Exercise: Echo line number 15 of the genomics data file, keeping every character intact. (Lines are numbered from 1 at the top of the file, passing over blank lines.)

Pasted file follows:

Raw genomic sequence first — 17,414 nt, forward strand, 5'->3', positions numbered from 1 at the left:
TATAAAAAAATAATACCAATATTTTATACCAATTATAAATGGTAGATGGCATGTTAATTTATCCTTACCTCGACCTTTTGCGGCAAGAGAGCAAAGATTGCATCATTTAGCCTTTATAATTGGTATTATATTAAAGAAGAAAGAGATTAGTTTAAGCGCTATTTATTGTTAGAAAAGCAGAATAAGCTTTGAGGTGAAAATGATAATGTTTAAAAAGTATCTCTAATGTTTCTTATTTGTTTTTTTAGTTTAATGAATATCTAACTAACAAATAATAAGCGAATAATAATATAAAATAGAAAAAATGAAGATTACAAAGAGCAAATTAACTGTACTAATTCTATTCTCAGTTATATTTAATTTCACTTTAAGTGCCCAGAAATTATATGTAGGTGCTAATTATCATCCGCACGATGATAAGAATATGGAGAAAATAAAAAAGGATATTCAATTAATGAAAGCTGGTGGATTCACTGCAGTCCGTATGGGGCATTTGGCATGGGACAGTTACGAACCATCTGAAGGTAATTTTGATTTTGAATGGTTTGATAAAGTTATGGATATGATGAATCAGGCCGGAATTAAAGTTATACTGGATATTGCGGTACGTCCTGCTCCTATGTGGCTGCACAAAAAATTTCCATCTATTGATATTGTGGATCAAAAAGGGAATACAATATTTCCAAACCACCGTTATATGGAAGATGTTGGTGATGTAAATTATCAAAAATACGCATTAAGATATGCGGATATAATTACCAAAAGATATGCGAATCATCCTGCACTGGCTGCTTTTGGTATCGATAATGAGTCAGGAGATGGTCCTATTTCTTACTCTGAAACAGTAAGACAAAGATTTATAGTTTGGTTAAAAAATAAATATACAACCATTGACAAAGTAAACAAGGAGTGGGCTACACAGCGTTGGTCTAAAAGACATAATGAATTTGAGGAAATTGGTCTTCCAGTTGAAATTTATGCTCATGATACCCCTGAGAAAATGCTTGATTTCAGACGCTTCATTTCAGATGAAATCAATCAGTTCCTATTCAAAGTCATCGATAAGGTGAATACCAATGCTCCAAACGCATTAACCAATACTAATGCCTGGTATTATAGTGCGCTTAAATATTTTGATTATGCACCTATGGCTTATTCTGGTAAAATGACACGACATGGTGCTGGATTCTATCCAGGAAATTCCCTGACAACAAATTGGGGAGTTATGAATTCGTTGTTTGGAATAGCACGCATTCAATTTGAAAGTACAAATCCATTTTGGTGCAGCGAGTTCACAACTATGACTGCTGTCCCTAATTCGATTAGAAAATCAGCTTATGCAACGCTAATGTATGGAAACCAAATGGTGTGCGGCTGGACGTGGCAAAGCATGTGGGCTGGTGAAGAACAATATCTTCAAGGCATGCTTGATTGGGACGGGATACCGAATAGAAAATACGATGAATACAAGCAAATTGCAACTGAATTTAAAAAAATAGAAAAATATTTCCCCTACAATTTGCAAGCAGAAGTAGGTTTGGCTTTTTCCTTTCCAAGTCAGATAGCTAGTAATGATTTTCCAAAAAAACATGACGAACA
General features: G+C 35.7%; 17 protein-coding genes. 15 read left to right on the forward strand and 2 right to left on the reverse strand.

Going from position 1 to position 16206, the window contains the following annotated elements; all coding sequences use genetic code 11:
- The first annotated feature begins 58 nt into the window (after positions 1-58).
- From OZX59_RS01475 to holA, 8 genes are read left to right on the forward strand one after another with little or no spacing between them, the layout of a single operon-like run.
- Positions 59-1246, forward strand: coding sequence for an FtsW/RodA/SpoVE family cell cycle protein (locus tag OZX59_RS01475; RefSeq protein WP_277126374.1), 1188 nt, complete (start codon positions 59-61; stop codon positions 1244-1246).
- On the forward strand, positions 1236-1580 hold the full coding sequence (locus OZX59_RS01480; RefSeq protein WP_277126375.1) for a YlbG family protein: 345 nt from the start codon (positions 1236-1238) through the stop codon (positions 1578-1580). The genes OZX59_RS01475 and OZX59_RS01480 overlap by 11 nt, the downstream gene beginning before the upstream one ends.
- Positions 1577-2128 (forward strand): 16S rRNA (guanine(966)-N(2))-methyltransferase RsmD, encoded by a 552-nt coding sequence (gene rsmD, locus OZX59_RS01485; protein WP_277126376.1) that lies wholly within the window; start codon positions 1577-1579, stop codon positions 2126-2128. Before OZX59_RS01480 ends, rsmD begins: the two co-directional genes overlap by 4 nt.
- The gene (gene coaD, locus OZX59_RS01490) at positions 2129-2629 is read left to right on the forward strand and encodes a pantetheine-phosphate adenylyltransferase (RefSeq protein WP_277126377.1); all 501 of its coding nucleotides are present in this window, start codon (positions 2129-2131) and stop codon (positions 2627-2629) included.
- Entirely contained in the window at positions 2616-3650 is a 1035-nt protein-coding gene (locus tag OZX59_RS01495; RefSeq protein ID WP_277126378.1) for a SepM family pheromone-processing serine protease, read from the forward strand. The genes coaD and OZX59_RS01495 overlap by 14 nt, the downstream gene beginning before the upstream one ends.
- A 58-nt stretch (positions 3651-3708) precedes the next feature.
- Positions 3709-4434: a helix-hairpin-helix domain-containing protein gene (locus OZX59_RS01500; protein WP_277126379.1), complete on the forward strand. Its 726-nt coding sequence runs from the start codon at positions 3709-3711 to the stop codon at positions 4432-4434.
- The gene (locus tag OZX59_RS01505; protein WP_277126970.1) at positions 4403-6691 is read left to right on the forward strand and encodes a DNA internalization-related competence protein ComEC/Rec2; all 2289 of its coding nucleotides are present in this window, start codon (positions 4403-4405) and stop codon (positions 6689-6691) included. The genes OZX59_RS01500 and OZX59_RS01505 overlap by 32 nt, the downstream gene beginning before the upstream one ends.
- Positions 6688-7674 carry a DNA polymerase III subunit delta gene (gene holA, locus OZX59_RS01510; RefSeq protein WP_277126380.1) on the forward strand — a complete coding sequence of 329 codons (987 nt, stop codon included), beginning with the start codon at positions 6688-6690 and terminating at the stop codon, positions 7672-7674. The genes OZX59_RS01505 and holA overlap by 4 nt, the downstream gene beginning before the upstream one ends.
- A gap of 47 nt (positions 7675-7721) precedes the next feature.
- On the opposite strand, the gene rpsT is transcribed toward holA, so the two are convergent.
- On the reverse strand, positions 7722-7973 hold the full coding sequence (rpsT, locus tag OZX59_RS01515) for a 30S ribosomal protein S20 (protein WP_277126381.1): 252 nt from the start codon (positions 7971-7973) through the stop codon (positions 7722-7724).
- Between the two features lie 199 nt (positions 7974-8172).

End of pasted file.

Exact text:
- Positions 6688-7674 carry a DNA polymerase III subunit delta gene (gene holA, locus OZX59_RS01510; RefSeq protein WP_277126380.1) on the forward strand — a complete coding sequence of 329 codons (987 nt, stop codon included), beginning with the start codon at positions 6688-6690 and terminating at the stop codon, positions 7672-7674. The genes OZX59_RS01505 and holA overlap by 4 nt, the downstream gene beginning before the upstream one ends.